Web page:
293 – Coloring the Future: Artist Creates Purebred Dog Designs

Coloring the Future: Artist Creates Purebred Dog Designs

Sandy Mesmer and her Silky Terrier

Sandy Mesmer is an artist, Silky Terrier breeder and purebred dog enthusiast who has designed and published the first of a planned series of coloring books for each group.

“Color Me Canine: a Coloring Book for Dog Lovers of All Ages!” is Mesmer’s debut book in the series, this one covering the toy group.

Mesmer provides great insight about Silky Terriers in addition to her discussion of the coloring book, responsible breeders, taking back the conversation on purebred dogs and so much more.

“This book is a celebration of purebred dogs,” Mesmer said. “This is a viable alternative to the ‘adopt don’t shop’ message for children.”

“I am planning 7 more volumes of Color Me Canine, one for each AKC Group and Miscellaneous,” Mesmer added. “There are two areas that I could use help with:

  1. Part of the description I do for each breed is a crowd-sourced “In Three Words”. It can be helpful for someone to hear how the breed is very briefly described, it gives a snapshot of the breed’s temperament. You are very welcome to email me at sandy@smesmer.comwith your “In Three Words” for your breed. After all very breed is “great”. But is it independent? Sweet? Elegant? Feisty? All these adjectives can help a prospective buyer. As a matter of fact, as a thank you I’ll put you on our mailing list (if you’d like) so you can get the latest news about my coloring books.
  2. I have done over 160 headshots so far, these are the detailed drawings I use to model my coloring pages. They can be seen at the store (sandy-bergstrom-mesmer-designs.myshopify.com). I am working on the remaining 40+ as I work my way through each Group and am open to receiving photos of breeds I haven’t done yet. If I have done your breed, please feel free to check out your Headshot — I try hard to be an expert on each one but I know sometimes a detail slips through the cracks. As I can often easily correct such errors, I welcome experienced advice.”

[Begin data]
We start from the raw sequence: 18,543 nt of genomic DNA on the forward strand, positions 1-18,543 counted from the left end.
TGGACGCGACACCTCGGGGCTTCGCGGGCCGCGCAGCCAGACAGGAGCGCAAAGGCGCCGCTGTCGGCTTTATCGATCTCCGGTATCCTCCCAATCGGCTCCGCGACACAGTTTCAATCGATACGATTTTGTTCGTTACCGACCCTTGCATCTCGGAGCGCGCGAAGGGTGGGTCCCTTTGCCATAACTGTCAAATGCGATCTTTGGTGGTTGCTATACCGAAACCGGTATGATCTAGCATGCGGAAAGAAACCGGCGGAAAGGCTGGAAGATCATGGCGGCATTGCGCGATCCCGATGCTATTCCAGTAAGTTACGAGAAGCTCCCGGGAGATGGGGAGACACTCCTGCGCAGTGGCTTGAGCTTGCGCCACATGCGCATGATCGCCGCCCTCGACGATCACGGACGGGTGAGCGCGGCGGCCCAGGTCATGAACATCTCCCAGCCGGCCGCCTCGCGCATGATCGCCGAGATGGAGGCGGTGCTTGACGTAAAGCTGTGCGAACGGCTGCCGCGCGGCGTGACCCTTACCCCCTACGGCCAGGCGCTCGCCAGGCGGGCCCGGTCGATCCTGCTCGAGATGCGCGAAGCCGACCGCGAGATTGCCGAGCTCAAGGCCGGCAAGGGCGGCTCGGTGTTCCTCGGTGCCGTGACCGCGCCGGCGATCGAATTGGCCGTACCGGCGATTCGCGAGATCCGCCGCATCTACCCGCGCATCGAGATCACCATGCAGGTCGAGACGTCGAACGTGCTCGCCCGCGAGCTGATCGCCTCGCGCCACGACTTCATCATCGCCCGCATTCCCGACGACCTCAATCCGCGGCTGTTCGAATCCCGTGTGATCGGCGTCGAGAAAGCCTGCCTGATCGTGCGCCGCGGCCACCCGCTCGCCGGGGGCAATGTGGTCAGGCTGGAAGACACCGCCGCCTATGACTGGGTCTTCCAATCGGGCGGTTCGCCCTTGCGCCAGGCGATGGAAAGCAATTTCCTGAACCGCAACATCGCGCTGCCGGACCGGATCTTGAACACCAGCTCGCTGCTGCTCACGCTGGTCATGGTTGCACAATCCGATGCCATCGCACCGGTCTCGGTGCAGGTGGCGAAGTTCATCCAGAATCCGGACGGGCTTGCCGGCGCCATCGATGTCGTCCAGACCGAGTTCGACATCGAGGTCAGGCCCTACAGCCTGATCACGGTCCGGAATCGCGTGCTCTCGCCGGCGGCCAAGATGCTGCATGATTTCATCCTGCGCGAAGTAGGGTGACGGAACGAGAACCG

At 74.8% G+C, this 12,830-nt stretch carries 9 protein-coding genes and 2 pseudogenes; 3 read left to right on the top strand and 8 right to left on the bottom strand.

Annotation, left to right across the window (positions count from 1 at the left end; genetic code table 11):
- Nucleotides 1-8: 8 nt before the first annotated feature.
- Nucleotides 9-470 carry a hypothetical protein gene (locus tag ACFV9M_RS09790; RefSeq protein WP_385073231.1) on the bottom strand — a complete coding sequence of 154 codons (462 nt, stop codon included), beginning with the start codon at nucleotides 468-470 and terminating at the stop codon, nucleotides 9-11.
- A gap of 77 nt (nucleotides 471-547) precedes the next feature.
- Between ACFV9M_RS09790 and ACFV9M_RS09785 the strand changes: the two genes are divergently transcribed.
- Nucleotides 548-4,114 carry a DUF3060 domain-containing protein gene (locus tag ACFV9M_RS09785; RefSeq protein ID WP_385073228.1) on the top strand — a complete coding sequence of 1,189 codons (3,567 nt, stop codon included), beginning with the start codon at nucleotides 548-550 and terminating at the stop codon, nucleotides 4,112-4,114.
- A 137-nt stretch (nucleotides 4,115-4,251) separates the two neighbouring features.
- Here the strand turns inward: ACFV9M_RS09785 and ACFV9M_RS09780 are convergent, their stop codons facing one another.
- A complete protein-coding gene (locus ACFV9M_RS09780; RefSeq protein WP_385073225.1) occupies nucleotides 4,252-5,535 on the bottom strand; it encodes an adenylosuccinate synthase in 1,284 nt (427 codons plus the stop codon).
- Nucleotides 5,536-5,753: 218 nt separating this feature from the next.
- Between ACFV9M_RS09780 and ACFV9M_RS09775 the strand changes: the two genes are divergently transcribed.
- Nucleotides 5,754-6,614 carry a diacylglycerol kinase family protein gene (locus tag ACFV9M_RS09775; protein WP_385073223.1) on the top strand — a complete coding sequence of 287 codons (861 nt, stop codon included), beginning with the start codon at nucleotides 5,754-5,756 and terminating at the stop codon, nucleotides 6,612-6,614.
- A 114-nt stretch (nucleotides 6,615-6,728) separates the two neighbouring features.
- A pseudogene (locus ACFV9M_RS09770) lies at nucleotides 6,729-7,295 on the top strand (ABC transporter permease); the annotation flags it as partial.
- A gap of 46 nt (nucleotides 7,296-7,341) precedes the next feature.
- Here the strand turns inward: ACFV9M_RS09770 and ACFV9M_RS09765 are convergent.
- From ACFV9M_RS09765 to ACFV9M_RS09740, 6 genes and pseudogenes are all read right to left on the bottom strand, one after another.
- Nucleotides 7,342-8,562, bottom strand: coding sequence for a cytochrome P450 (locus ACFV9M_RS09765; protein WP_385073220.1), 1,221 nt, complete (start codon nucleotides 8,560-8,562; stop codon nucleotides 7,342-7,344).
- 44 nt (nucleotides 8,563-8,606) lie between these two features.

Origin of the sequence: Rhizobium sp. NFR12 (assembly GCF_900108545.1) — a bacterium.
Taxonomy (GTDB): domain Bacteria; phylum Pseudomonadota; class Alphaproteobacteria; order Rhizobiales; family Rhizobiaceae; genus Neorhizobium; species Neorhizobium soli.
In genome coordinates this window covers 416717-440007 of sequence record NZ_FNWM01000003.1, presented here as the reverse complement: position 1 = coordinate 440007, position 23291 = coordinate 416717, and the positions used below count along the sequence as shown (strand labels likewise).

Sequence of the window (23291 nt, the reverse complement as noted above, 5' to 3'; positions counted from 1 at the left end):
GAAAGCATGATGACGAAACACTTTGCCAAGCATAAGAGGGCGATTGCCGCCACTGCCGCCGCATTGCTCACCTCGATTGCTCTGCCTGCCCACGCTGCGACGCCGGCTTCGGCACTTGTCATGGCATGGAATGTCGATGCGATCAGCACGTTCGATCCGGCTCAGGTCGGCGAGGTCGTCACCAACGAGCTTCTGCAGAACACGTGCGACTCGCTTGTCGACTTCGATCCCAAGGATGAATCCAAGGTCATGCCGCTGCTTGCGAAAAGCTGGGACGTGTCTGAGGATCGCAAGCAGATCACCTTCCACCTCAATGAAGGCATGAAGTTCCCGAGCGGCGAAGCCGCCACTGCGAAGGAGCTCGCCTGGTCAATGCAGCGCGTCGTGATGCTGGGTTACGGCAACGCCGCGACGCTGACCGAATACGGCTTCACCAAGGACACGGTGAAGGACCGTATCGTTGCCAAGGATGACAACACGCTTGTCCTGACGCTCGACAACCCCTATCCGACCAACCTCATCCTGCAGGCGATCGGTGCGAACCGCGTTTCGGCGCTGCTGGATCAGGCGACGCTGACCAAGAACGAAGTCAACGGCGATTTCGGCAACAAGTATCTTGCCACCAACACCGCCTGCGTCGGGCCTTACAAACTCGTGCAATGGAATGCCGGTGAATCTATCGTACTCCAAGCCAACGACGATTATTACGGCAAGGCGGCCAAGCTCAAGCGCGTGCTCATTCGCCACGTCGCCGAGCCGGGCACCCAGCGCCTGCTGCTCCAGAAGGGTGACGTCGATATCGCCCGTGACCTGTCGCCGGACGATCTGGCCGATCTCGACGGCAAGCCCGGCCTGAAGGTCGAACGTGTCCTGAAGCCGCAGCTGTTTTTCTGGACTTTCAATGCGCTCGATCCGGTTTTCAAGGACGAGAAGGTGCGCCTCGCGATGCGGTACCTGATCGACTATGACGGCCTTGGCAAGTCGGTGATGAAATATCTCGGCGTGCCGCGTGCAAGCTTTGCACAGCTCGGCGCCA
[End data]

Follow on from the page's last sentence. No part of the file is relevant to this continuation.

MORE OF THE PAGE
Mesmer includes in the book, amongst a treasure trove of valuable information, this outstanding description.

What Makes a Responsible Pet Owner? 

My friend and I got on the subject the other day. She volunteers at an animal shelter. We were having coffee. “I gotta tell you what happened.”

“Right before closing, I had this lady at my counter with a small black dog.

‘It’s not my fault,’ the lady told me. ‘This dog is obviously over-bred. I was promised that he wouldn’t shed, but he does – everywhere. And he pees everywhere too.

‘The kids begged and begged for a dog. I gave in but I told them, you’ll have to take care of him yourselves. And of course, they agreed. But did they? Of course not! It all got dumped on me. As usual. Never wanted the stupid thing in the first place.

‘Last night I got up to get a drink of water and stepped straight into a big pile of dog poop. That was the final straw.

‘I’m sure you understand I did all I could. The dog is obviously over-bred. It’s not my fault!”

My friend gave a deep sigh. “The woman so floored me, I couldn’t think of what to say. I came through the counter, took the dog’s leash and led him away. He’s a sweet little boy and no trouble at all. I took a long walk afterward.

“How can people get it so wrong?”